Then in about 1924, she and her daughters moved to Akron, Summit County, OH. Her address in the mid-1950s was 529 Lamont Street, sharing a home with her daughter Olive Butler. She remained in Akron for the rest of her long life. She was a member of the Evangelical United Brethren Church.
On March 1, 1958, the Akron Beacon Journal published a five generations photo showing Maggie, daughter Olive, granddaughter Mrs. Lawrence Moore, great-granddaughter Sharon Frasier and great-great granddaughter Constance Marie Frasier.
Maggie died in her daughter's home in Akron at the age of 92 on Nov. 8, 1964. An obituary and her photograph were published in the Beacon Journal, saying she "came to Akron 40 years ago." Survivors were numbered at nine grandchildren, 18 great-grandchildren and 11 great-great grandchildren. Interment was in Greenlawn Cemetery.
Daughter Vida Fern Anderson (1897-1981) was born on June 21, 1897 in Deshler. On Feb. 26, 1933, when she was 35 years of age, she was joined in matrimony with 38-year-old widower Edwin S. Grube (Jan. 13, 1895- ? ), son of Silas and Martha (Frederick) Grube. The wedding was performed by Rev. J. Harmon Dutton in Akron, Summit County, OH. Edwin at the time was a butcher and lived in Akron. He brought a son to the second marriage, Clair Grube. Vida and Edwin did not reproduce. Vida is known to have been in Akron in 1937 at the death of her sister Jessie. By 1964, she had migrated to St. Petersburg, FL. In time she returned to Akron and made a home at 529 Lamont Avenue. She held a membership in the Calvary Open Bible Church. She died at the age of 83 on Jan. 14, 1981. Rev. Dwight Baldwin preached the funeral sermon, with interment of the remains following in Greenlawn Memorial Park.
Daughter Stella "Olive" Anderson (1898-1970) was born in Sept. 1898. On March 26, 1920 in Akron, she entered into marriage with Clarence Arthur Butler ( ? -1979), a native of Cambridge, OH. The couple adopted their first daughter, Mildred L. Butler, and then went on to bear three more children of their own, Wava J. Butler, Beverly Lu Butler and Charles Arthur Butler. In 1930, the Andersons lived in Tallmadge, Summit County, OH, with Stella's widowed mother in their household. Clarence was employed in 1930 as a stock man for an Akron rubber company. His employer likely was General Tire and Rubber, from which he is known to have eventually retired. During his years at General Tire, the company manufactured a products under the brands Squeegee Tires and Jumbo Jr. Tires. The Butlers were in Akron in 1937 at the death of Olive's sister Jessie in Chicago. She was a charter member and inaugural treasurer of Calvary Open Bible Church. The family's address in the 1960s and 1970s was 529 Lamont Avenue. As their golden wedding anniversary approached, plans were made for a party. But the celebration was not to be, Stella died at the age of 71 on March 22, 1970, in City Hospital, just four days shy of the landmark date. An obituary with her photograph portrait was printed in the Akron Beacon Journal. Burial was in Greenlawn Memorial Park. She was survived by 13 grandchildren and 17 great-grandchildren. Clarence endured as a widower for another nine years. During that time, he endured the untimely demise of his married daughter Wava June Moore. He died on May 7, 1979, at the age of 81.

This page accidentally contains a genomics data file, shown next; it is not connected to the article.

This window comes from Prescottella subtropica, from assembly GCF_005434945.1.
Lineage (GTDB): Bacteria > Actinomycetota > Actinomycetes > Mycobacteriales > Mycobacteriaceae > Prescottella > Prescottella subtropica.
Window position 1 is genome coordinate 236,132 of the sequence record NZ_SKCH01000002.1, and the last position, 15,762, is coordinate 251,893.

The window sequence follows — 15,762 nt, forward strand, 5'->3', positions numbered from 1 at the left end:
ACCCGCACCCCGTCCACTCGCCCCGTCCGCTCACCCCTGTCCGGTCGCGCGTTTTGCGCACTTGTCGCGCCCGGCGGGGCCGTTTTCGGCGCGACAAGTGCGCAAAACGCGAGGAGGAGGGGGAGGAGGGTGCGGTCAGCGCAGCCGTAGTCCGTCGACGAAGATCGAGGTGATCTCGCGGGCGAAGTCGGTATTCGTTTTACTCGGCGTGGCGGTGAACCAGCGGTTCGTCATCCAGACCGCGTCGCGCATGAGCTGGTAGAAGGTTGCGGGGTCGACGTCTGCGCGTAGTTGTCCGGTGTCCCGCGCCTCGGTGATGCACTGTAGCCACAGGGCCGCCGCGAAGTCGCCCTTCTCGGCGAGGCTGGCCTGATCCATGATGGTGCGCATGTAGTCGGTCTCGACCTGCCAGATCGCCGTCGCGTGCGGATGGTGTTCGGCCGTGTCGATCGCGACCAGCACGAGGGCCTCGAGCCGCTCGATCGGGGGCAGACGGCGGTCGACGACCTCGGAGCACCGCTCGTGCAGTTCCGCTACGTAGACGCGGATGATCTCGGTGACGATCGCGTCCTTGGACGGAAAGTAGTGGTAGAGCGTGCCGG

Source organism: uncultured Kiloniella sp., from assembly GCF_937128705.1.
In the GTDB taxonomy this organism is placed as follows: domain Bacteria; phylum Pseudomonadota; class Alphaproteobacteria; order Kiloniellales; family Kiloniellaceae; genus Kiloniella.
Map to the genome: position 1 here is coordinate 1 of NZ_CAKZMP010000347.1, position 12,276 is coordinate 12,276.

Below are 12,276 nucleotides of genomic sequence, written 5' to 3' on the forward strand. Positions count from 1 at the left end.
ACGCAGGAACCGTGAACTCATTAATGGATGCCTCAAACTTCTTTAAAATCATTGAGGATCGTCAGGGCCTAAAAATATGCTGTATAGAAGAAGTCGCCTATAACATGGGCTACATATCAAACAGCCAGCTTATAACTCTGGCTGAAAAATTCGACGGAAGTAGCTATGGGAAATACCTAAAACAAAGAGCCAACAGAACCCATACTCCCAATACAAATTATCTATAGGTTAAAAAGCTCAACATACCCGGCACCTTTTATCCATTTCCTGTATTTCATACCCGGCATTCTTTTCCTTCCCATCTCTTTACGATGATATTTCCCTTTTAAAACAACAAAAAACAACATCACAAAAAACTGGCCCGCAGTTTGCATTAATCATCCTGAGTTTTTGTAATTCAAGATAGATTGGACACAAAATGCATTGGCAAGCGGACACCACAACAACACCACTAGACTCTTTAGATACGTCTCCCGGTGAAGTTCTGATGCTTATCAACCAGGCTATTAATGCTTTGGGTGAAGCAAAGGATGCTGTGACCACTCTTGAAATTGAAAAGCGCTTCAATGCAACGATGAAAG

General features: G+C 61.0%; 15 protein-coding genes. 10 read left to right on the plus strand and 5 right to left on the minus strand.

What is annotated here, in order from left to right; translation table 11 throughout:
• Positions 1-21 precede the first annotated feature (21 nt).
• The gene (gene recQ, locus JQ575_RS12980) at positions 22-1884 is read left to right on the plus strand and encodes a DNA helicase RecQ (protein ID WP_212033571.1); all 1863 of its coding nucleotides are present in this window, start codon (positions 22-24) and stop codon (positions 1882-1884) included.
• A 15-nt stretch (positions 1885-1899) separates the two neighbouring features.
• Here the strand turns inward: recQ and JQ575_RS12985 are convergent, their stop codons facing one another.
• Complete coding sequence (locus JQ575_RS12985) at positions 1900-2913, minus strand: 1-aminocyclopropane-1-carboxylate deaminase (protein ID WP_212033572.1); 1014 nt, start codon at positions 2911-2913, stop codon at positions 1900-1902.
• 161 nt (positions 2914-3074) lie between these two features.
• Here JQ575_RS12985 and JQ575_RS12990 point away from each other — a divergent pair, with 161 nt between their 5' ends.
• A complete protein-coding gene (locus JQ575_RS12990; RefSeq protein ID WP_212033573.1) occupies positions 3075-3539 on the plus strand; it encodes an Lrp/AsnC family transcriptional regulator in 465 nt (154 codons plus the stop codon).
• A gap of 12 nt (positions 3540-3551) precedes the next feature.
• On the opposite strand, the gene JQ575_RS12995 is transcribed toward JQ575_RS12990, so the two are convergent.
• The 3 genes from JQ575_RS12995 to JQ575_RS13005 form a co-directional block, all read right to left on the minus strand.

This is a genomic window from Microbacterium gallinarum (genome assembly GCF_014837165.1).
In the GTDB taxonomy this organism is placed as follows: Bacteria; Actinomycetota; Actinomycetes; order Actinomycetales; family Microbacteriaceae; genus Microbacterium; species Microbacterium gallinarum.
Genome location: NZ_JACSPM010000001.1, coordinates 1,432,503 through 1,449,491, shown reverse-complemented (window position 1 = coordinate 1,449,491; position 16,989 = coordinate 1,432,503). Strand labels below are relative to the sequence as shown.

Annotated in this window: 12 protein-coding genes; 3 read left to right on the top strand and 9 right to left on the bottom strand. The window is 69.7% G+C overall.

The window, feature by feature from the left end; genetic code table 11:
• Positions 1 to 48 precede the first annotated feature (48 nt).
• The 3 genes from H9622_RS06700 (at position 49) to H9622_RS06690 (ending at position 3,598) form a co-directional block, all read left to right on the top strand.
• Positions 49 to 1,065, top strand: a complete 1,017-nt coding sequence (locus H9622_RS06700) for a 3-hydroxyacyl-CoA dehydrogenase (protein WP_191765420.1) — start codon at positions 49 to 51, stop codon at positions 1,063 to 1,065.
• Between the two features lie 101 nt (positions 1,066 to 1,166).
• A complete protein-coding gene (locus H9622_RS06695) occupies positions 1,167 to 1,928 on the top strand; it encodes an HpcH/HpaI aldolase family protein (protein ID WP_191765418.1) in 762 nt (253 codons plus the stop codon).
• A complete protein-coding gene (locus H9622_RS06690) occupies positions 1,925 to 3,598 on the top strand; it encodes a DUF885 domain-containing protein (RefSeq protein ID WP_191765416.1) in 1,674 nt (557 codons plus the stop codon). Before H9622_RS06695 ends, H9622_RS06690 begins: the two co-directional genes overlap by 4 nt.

Great-granddaughter Sharon Jean Sakos
Great-granddaughter Karen Marie Berkenstock
Great-grandson Donald “Don” Stump
Great-grandson Lewis “Marvin” Stump married Brenda.
Great-granddaughter Linda Carol Stump (1954-2020) was born on Dec. 21, 1954. She was an alumna of Central Hower High School. She was twice-wed. Her first husband was (?) Williams ( ? - ? ). Together, they bore a family of children including Jeffrey Williams, Michael Williams, Jason Williams and Karen Williams. Later, she was joined in wedlock with Howard Lansberry ( ? - ? ). He brought two stepchildren into the second marriage – Donald Roberts and Tammy Lansberry-Roberts. Linda and Howard stayed together for 38 years until the separation of death. Linda belonged to St. Augustine Catholic Church in Barberton, OH, where she volunteered her time to help with Christmas dinners and taught in the Parish School of Religion. Sadly, at the age of 65, Linda died at home on Nov. 15, 2020. A funeral mass was held at the family church.